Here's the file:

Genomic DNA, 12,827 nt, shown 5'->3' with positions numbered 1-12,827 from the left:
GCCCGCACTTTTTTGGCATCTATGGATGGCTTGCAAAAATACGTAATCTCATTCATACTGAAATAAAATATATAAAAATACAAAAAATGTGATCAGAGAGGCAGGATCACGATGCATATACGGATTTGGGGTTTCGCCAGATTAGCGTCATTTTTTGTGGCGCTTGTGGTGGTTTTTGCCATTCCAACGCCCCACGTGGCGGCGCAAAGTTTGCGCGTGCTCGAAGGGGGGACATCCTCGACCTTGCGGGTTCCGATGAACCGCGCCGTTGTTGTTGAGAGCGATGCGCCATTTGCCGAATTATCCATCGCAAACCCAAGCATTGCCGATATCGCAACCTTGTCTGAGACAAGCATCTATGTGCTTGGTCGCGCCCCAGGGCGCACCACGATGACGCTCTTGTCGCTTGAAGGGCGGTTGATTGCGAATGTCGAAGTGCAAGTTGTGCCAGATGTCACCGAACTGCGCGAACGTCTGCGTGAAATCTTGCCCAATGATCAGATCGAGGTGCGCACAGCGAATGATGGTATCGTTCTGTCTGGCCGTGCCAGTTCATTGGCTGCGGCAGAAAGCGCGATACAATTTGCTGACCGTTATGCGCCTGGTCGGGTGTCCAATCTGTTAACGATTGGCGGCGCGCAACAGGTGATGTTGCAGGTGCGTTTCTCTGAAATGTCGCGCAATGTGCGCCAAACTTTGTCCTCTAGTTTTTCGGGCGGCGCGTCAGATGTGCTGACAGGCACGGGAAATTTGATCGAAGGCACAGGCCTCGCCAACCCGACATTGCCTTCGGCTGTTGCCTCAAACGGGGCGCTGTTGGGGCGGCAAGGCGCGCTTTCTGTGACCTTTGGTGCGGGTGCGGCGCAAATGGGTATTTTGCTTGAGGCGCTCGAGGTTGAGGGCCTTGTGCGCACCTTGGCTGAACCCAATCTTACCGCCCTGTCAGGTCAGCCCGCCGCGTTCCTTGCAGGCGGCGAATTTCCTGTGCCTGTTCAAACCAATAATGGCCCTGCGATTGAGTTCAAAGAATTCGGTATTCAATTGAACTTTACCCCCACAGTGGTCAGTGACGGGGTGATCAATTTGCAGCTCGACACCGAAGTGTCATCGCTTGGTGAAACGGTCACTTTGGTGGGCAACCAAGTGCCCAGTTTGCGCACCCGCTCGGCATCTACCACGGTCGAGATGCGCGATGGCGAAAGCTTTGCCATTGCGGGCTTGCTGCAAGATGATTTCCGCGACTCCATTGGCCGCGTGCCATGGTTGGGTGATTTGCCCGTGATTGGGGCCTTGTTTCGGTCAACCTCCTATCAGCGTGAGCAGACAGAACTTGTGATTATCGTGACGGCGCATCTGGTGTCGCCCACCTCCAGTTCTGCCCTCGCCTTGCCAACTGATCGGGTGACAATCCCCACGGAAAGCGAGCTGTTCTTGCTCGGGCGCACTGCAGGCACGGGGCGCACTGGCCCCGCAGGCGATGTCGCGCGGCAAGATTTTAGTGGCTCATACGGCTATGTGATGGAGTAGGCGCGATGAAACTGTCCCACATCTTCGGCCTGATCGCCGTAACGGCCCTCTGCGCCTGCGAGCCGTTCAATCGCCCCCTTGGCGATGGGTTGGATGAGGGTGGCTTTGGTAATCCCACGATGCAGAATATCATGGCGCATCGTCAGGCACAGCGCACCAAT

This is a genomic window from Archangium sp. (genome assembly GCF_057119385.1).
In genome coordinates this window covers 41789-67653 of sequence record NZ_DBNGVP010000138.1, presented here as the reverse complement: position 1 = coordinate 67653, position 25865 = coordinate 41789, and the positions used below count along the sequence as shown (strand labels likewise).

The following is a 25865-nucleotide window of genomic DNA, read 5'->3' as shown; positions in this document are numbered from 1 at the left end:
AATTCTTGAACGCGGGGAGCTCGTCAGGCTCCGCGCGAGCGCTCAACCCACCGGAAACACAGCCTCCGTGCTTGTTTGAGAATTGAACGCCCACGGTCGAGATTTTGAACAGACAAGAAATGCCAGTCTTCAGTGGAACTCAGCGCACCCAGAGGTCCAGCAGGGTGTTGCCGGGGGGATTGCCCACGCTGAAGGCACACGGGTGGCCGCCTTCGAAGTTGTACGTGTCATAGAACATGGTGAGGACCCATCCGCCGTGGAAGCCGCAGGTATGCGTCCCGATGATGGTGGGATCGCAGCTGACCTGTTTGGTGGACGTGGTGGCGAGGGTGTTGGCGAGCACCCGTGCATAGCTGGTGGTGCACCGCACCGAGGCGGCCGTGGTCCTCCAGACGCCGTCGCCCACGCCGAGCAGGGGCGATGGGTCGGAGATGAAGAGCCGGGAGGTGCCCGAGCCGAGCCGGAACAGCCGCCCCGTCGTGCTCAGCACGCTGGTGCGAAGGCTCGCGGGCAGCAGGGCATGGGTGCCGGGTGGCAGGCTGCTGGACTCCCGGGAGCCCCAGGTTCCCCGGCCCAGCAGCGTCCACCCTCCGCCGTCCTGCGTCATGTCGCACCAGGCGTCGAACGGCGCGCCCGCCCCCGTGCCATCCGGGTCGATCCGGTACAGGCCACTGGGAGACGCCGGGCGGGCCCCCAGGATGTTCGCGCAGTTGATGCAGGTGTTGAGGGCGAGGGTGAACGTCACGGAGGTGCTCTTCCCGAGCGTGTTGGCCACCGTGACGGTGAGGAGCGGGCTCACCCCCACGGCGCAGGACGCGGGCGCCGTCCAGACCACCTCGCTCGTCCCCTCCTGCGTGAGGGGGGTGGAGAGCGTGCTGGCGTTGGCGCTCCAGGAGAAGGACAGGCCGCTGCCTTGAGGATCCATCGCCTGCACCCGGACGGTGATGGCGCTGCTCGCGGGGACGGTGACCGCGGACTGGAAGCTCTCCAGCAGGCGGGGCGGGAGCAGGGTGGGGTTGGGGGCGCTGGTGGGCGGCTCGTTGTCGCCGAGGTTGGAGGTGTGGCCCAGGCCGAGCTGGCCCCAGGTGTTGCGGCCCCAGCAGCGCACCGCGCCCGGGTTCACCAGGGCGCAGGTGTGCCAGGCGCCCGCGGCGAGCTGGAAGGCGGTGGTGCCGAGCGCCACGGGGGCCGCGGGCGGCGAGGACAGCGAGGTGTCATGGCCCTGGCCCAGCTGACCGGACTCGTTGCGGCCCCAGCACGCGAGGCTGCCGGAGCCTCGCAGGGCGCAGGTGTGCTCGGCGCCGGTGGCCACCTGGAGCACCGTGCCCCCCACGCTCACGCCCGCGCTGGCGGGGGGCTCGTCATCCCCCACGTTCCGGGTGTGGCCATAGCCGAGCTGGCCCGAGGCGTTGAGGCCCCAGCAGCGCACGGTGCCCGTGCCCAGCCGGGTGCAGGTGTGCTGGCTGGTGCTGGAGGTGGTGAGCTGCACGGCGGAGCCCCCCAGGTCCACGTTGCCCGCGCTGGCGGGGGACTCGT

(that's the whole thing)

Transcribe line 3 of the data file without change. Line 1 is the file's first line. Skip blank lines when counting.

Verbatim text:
This is a genomic window from Archangium sp. (genome assembly GCF_057119385.1).